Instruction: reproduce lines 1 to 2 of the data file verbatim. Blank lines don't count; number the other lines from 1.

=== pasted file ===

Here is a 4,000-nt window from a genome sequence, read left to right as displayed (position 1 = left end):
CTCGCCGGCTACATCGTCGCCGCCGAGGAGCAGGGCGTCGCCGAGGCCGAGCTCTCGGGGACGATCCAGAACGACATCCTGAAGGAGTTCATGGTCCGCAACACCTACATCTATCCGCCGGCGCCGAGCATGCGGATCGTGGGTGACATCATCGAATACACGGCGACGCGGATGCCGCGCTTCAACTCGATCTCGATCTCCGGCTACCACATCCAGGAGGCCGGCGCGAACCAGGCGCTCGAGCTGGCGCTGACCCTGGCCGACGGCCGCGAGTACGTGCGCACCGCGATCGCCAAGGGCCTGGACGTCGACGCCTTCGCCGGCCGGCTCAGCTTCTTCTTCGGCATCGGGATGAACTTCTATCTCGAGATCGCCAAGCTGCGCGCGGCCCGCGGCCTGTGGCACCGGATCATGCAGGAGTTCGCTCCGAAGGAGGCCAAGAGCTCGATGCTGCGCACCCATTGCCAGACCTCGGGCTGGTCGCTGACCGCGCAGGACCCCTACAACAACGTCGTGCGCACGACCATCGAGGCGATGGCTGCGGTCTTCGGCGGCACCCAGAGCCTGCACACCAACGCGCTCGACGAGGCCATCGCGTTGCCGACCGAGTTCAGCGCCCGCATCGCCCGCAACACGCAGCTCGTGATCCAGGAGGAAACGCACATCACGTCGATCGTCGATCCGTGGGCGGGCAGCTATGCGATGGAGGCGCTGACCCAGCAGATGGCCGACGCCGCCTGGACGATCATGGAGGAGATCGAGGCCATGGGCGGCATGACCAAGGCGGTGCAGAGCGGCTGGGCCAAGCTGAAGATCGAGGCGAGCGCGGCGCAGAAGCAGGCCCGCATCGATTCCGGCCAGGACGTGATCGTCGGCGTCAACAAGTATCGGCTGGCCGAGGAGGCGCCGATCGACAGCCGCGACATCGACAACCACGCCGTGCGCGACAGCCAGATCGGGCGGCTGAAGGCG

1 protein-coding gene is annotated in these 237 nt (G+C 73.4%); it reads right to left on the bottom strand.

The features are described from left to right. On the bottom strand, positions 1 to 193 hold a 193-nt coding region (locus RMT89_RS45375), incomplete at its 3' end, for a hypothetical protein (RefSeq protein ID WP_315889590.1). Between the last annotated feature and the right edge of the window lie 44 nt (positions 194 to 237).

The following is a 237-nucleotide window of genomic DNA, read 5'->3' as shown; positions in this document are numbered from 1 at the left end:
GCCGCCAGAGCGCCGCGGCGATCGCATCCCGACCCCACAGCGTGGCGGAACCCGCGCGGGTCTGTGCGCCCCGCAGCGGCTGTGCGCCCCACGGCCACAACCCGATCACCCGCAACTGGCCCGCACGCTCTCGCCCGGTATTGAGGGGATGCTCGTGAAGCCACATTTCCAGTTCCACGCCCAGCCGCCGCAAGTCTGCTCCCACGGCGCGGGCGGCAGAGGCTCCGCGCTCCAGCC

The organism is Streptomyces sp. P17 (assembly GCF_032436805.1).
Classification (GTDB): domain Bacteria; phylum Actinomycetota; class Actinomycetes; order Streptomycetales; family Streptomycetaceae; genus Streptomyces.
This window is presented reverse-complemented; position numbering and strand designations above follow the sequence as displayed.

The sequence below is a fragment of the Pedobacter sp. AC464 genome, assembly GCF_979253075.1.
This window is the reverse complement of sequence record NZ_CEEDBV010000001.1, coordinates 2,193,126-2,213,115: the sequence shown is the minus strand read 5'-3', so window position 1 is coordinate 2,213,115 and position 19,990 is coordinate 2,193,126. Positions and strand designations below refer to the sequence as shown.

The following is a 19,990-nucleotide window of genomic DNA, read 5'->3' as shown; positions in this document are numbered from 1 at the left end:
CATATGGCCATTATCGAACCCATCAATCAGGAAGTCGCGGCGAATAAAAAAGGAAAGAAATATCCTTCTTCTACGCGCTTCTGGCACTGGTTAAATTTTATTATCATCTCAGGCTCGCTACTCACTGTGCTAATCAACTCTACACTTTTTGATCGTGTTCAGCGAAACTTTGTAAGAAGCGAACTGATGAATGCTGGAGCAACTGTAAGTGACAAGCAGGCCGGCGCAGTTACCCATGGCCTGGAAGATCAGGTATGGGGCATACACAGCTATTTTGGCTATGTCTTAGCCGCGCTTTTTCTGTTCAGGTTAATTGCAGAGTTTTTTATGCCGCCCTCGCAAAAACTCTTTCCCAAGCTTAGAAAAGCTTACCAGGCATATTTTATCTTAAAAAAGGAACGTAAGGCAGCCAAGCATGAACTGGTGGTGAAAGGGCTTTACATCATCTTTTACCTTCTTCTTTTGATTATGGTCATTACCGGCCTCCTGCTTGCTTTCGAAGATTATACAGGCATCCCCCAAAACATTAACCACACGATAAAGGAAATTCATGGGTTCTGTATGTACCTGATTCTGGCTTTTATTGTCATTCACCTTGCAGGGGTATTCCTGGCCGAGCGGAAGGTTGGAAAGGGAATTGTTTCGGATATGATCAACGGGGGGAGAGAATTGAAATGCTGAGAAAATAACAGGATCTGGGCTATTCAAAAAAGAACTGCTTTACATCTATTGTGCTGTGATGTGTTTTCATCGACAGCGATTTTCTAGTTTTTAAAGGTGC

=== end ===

Here is a 4,000-nt window from a genome sequence, read left to right as displayed (position 1 = left end):
CTCGCCGGCTACATCGTCGCCGCCGAGGAGCAGGGCGTCGCCGAGGCCGAGCTCTCGGGGACGATCCAGAACGACATCCTGAAGGAGTTCATGGTCCGCAACACCTACATCTATCCGCCGGCGCCGAGCATGCGGATCGTGGGTGACATCATCGAATACACGGCGACGCGGATGCCGCGCTTCAACTCGATCTCGATCTCCGGCTACCACATCCAGGAGGCCGGCGCGAACCAGGCGCTCGAGCTGGCGCTGACCCTGGCCGACGGCCGCGAGTACGTGCGCACCGCGATCGCCAAGGGCCTGGACGTCGACGCCTTCGCCGGCCGGCTCAGCTTCTTCTTCGGCATCGGGATGAACTTCTATCTCGAGATCGCCAAGCTGCGCGCGGCCCGCGGCCTGTGGCACCGGATCATGCAGGAGTTCGCTCCGAAGGAGGCCAAGAGCTCGATGCTGCGCACCCATTGCCAGACCTCGGGCTGGTCGCTGACCGCGCAGGACCCCTACAACAACGTCGTGCGCACGACCATCGAGGCGATGGCTGCGGTCTTCGGCGGCACCCAGAGCCTGCACACCAACGCGCTCGACGAGGCCATCGCGTTGCCGACCGAGTTCAGCGCCCGCATCGCCCGCAACACGCAGCTCGTGATCCAGGAGGAAACGCACATCACGTCGATCGTCGATCCGTGGGCGGGCAGCTATGCGATGGAGGCGCTGACCCAGCAGATGGCCGACGCCGCCTGGACGATCATGGAGGAGATCGAGGCCATGGGCGGCATGACCAAGGCGGTGCAGAGCGGCTGGGCCAAGCTGAAGATCGAGGCGAGCGCGGCGCAGAAGCAGGCCCGCATCGATTCCGGCCAGGACGTGATCGTCGGCGTCAACAAGTATCGGCTGGCCGAGGAGGCGCCGATCGACAGCCGCGACATCGACAACCACGCCGTGCGCGACAGCCAGATCGGGCGGCTGAAGGCG